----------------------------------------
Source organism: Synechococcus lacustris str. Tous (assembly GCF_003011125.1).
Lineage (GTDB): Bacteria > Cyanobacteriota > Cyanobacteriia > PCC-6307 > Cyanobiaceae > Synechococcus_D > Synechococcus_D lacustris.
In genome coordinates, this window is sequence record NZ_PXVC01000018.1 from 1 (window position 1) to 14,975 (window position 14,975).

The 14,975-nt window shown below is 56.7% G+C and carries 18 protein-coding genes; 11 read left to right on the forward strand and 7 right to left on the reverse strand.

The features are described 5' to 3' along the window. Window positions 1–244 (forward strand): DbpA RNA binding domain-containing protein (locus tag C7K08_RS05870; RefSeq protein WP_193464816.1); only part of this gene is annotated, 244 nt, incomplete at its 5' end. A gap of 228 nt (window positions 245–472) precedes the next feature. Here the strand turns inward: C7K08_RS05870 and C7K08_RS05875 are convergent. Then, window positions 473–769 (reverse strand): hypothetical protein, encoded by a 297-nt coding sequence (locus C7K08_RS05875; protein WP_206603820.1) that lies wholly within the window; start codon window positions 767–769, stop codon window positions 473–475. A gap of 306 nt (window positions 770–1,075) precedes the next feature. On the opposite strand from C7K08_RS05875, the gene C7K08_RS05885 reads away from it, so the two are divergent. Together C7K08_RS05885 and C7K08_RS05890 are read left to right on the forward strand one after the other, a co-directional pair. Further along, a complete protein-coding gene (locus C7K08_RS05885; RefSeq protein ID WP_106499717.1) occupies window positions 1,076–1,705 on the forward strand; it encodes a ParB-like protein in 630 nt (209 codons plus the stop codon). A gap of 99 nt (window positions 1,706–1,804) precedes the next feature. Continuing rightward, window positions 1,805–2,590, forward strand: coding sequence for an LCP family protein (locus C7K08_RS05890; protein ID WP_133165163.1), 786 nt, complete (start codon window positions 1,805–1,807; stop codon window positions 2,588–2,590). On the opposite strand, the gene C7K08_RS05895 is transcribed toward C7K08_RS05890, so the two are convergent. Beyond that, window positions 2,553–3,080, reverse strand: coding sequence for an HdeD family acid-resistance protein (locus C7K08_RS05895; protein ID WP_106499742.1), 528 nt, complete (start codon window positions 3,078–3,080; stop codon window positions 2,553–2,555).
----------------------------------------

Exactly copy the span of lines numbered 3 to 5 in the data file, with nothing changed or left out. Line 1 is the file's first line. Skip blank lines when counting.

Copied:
In genome coordinates, this window is sequence record NZ_PXVC01000018.1 from 1 (window position 1) to 14,975 (window position 14,975).

The 14,975-nt window shown below is 56.7% G+C and carries 18 protein-coding genes; 11 read left to right on the forward strand and 7 right to left on the reverse strand.

The features are described 5' to 3' along the window. Window positions 1–244 (forward strand): DbpA RNA binding domain-containing protein (locus tag C7K08_RS05870; RefSeq protein WP_193464816.1); only part of this gene is annotated, 244 nt, incomplete at its 5' end. A gap of 228 nt (window positions 245–472) precedes the next feature. Here the strand turns inward: C7K08_RS05870 and C7K08_RS05875 are convergent. Then, window positions 473–769 (reverse strand): hypothetical protein, encoded by a 297-nt coding sequence (locus C7K08_RS05875; protein WP_206603820.1) that lies wholly within the window; start codon window positions 767–769, stop codon window positions 473–475. A gap of 306 nt (window positions 770–1,075) precedes the next feature. On the opposite strand from C7K08_RS05875, the gene C7K08_RS05885 reads away from it, so the two are divergent. Together C7K08_RS05885 and C7K08_RS05890 are read left to right on the forward strand one after the other, a co-directional pair. Further along, a complete protein-coding gene (locus C7K08_RS05885; RefSeq protein ID WP_106499717.1) occupies window positions 1,076–1,705 on the forward strand; it encodes a ParB-like protein in 630 nt (209 codons plus the stop codon). A gap of 99 nt (window positions 1,706–1,804) precedes the next feature. Continuing rightward, window positions 1,805–2,590, forward strand: coding sequence for an LCP family protein (locus C7K08_RS05890; protein ID WP_133165163.1), 786 nt, complete (start codon window positions 1,805–1,807; stop codon window positions 2,588–2,590). On the opposite strand, the gene C7K08_RS05895 is transcribed toward C7K08_RS05890, so the two are convergent. Beyond that, window positions 2,553–3,080, reverse strand: coding sequence for an HdeD family acid-resistance protein (locus C7K08_RS05895; protein ID WP_106499742.1), 528 nt, complete (start codon window positions 3,078–3,080; stop codon window positions 2,553–2,555).